fas

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See also: Fas, FAS, fàs, fás, fäs, fãs, and fås

English[edit]

Noun[edit]

fas

  1. plural of fa

Catalan[edit]

Pronunciation[edit]

Noun[edit]

fas

  1. plural of fa

Verb[edit]

fas

  1. second-person singular present indicative form of fer

Galician[edit]

Etymology 1[edit]

Verb[edit]

fas

  1. second-person singular present indicative of facer

Etymology 2[edit]

Noun[edit]

fas m pl

  1. plural of fa

German[edit]

Pronunciation[edit]

Verb[edit]

fas

  1. Imperative singular of fasen.

Icelandic[edit]

Pronunciation[edit]

Noun[edit]

fas n ‎(genitive singular fass, no plural)

  1. deportment, manner

Declension[edit]


Latin[edit]

Etymology[edit]

From Proto-Indo-European *bʰeh₂os ‎(utterance, saying), a derivative of the root *bʰeh₂- ‎(to speak) whence also Latin for, fārī.

Pronunciation[edit]

Noun[edit]

fās n ‎(no genitive); irregular declension

  1. (uncountable) divine law, or an obligation thereunder
    hoc contra jus fasque est
    this is against law and divine law
    • Corpus Reformatorum, volume 38, page 235:
      Itaque si fas non est patris, vel filii, patrui vel nepotis uxorem habere in matrimonio, unum et idem de fratris uxore sentire convenit: de qua similis prorsus lex uno contextu et tenore perlata est.
      And so if divine law is that the father, or the son, the uncle or the nephew are not to have a wife in marriage, it comes together as one and the same thing about the brother's wife: from which a similar law is conveyed by means of connecting and grasping [a pattern].
  2. (uncountable) the will of God; a predetermined destiny

Declension[edit]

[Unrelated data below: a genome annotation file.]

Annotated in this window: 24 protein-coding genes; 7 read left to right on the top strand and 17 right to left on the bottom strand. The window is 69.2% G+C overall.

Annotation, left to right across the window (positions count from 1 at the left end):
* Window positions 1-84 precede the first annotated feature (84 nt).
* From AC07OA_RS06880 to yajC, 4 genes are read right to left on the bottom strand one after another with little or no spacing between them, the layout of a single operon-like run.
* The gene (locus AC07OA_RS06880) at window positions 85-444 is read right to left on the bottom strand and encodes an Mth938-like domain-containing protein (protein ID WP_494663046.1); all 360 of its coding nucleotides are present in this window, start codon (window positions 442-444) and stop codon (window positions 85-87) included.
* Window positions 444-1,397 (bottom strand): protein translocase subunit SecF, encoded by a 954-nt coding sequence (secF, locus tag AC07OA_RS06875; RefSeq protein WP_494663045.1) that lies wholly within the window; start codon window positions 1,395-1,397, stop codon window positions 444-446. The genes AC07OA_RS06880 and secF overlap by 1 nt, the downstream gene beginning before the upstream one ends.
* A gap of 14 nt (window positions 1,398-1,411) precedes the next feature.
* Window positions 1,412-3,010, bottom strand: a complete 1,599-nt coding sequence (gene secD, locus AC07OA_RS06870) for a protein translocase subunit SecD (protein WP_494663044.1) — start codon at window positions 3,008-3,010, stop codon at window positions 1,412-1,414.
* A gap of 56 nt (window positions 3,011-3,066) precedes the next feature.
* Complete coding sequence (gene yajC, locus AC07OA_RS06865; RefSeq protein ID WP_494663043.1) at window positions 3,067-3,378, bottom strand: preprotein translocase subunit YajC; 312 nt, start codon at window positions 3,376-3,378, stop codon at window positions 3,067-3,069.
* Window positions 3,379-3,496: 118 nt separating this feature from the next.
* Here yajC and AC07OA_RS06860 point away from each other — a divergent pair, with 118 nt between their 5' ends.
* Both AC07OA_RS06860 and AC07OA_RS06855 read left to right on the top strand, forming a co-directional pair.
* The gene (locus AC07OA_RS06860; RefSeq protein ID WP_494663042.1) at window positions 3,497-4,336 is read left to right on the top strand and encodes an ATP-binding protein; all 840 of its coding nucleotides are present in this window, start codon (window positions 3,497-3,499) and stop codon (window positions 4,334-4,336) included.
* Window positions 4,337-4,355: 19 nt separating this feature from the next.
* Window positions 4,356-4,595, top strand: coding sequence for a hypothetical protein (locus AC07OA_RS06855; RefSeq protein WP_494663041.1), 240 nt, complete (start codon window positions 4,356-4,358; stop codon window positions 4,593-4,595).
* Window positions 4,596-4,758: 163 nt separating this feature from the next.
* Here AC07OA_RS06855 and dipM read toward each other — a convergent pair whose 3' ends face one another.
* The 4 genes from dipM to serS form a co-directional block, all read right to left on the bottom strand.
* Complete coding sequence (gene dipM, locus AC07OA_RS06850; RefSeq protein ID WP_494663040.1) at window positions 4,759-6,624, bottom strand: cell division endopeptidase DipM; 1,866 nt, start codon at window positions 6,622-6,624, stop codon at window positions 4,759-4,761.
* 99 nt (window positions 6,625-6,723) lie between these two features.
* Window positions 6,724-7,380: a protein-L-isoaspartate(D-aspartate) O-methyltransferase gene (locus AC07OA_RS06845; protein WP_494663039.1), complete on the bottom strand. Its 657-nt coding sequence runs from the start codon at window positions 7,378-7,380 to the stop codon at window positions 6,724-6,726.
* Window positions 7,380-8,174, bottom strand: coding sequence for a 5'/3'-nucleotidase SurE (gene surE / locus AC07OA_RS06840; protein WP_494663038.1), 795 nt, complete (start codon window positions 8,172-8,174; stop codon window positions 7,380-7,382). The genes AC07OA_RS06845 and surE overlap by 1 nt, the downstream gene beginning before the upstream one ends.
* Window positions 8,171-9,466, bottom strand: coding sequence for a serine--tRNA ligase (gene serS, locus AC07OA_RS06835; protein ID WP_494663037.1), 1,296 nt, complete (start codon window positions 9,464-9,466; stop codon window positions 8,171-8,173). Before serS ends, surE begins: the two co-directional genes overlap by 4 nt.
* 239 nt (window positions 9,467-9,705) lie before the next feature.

Not declined; used only in the nominative and accusative singular.

Case Singular
nominative fās
genitive
dative
accusative fās
ablative
vocative

Derived terms[edit]

References[edit]

  • fas in Charlton T. Lewis & Charles Short (1879) A Latin Dictionary, Oxford: Clarendon Press
  • fas in Charlton T. Lewis (1891) An Elementary Latin Dictionary, New York: Harper & Brothers
  • fas” in Félix Gaffiot (1934), Dictionnaire Illustré Latin-Français, Paris: Hachette.
  • Meissner, Carl; Auden, Henry William (1894) Latin Phrase-Book[1], London: Macmillan and Co.
    • to trample all law under foot: ius ac fas omne delere
  • fas in Harry Thurston Peck, editor (1898) Harper's Dictionary of Classical Antiquities, New York: Harper & Brothers
  • fas in William Smith et al., editor (1890) A Dictionary of Greek and Roman Antiquities, London: William Wayte. G. E. Marindin
  • De Vaan, Michiel (2008) Etymological Dictionary of Latin and the other Italic Languages (Leiden Indo-European Etymological Dictionary Series; 7), Leiden, Boston: Brill, page 203

Lojban[edit]

Rafsi[edit]

fas

  1. rafsi of fraso.

Swedish[edit]

Pronunciation[edit]

Noun[edit]

fas c

  1. a phase, a time period
  2. a phase (angular difference in periodic waves)
    i fas, ur fas
    in phase, out of phase
  3. a sloping edge

Declension[edit]

Inflection of fas 
Singular Plural
Indefinite Definite Indefinite Definite
Nominative fas fasen faser faserna
Genitive fas fasens fasers fasernas

Related terms[edit]

References[edit]